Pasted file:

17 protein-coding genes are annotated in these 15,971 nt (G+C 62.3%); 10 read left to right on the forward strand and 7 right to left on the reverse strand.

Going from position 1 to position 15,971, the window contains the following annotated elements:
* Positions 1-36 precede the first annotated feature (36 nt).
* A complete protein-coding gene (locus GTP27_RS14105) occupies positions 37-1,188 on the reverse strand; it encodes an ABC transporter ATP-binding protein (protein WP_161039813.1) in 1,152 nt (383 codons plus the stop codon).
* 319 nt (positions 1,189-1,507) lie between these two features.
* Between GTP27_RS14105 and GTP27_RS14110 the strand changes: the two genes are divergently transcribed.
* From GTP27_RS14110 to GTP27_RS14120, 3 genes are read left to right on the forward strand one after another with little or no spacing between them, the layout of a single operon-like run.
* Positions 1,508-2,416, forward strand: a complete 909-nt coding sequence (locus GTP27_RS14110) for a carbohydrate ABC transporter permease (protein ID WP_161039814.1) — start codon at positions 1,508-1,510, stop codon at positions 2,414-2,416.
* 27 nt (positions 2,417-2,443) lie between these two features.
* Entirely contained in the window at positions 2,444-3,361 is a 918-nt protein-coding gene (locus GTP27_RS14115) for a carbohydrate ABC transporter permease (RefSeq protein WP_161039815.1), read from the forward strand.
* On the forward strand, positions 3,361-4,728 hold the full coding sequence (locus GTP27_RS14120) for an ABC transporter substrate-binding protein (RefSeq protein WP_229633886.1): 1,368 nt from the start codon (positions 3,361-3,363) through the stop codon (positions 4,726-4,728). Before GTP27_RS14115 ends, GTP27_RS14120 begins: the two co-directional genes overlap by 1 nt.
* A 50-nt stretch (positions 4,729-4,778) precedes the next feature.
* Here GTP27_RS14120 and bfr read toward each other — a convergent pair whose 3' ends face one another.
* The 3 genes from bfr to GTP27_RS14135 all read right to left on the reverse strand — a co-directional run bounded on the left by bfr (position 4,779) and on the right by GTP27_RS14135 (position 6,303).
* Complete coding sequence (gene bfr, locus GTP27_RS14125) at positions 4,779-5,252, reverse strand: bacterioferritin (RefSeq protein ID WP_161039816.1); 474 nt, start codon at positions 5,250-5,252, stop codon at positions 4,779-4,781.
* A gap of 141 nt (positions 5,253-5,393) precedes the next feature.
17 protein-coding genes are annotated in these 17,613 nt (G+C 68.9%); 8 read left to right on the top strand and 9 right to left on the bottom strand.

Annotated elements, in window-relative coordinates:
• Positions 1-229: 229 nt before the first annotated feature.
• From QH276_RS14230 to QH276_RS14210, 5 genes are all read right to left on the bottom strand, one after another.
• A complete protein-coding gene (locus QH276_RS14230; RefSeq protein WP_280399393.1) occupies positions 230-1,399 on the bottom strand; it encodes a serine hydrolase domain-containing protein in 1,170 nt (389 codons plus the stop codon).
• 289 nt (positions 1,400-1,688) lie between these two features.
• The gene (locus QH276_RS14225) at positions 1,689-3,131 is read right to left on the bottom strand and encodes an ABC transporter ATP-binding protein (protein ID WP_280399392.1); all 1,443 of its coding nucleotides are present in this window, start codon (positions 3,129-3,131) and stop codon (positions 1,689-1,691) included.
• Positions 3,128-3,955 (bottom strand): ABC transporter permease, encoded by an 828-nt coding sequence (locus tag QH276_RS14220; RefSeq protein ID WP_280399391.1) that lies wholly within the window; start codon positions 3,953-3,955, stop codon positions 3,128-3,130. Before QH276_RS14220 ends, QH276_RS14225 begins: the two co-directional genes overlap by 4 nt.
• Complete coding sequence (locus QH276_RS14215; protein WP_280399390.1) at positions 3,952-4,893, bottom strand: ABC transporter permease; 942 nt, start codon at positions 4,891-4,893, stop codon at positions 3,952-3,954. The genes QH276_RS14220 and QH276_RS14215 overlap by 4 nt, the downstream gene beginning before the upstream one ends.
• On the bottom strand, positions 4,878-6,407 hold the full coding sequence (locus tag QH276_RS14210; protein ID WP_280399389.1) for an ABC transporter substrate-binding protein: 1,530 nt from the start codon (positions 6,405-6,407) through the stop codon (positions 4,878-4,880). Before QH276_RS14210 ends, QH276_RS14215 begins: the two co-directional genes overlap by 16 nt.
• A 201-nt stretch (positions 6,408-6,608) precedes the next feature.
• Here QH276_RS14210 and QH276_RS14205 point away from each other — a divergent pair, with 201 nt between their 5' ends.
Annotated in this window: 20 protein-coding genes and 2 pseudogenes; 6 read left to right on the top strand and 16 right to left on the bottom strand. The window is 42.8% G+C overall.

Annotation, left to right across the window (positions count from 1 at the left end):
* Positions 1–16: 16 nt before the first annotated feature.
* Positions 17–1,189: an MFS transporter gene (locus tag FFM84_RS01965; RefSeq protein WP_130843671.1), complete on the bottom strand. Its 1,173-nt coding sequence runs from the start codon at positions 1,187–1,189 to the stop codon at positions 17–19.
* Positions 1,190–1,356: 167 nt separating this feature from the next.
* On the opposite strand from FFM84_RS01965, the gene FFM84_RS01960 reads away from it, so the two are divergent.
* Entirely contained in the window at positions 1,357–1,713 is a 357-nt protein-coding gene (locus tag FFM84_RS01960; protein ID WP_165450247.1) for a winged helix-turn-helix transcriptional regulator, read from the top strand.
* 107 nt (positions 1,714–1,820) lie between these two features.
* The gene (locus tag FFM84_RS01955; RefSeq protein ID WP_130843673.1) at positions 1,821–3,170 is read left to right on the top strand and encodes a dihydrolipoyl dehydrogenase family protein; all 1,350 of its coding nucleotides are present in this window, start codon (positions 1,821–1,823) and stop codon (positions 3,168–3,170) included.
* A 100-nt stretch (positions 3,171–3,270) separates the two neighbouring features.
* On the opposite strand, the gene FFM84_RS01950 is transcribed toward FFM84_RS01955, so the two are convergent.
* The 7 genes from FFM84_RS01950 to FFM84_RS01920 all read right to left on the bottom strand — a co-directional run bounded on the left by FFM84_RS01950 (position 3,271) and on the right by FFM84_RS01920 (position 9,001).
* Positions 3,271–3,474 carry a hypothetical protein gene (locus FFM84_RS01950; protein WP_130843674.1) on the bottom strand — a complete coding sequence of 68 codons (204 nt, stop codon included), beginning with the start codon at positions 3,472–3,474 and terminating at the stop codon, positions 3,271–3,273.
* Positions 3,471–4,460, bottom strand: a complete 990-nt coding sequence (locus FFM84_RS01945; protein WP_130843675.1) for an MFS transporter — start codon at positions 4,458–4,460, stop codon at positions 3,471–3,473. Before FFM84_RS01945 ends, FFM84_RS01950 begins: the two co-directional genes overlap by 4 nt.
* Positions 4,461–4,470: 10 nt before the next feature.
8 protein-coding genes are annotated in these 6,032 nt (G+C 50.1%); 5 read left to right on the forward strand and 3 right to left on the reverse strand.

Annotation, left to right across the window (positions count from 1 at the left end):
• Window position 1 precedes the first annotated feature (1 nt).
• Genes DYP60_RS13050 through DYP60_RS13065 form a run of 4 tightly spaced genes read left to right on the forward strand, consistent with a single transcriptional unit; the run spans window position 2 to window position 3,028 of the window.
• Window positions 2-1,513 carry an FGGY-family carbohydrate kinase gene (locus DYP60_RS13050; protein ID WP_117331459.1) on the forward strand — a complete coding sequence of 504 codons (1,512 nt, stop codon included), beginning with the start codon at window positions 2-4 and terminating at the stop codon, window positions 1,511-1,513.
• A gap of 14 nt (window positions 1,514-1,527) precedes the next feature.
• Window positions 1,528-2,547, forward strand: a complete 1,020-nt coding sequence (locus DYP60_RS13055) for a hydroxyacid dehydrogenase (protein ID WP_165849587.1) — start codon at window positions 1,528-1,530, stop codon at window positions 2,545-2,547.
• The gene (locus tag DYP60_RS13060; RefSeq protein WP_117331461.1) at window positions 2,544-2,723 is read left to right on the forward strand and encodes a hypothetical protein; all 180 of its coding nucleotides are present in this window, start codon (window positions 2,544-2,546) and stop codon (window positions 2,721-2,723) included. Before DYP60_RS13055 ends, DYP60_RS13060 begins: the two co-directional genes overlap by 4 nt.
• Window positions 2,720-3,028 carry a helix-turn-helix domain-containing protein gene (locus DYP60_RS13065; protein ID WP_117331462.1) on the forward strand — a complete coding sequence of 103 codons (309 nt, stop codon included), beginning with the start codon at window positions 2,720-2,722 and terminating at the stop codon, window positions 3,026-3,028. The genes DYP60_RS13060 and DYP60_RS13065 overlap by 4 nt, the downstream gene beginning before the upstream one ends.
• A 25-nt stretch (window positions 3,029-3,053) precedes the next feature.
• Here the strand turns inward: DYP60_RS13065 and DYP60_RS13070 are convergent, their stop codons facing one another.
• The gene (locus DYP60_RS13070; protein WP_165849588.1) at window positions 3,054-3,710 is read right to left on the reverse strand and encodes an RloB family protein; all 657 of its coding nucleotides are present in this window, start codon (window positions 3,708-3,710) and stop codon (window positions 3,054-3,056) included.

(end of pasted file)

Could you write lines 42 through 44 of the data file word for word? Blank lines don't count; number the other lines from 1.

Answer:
* Positions 3,471–4,460, bottom strand: a complete 990-nt coding sequence (locus FFM84_RS01945; protein WP_130843675.1) for an MFS transporter — start codon at positions 4,458–4,460, stop codon at positions 3,471–3,473. Before FFM84_RS01945 ends, FFM84_RS01950 begins: the two co-directional genes overlap by 4 nt.
* Positions 4,461–4,470: 10 nt before the next feature.
8 protein-coding genes are annotated in these 6,032 nt (G+C 50.1%); 5 read left to right on the forward strand and 3 right to left on the reverse strand.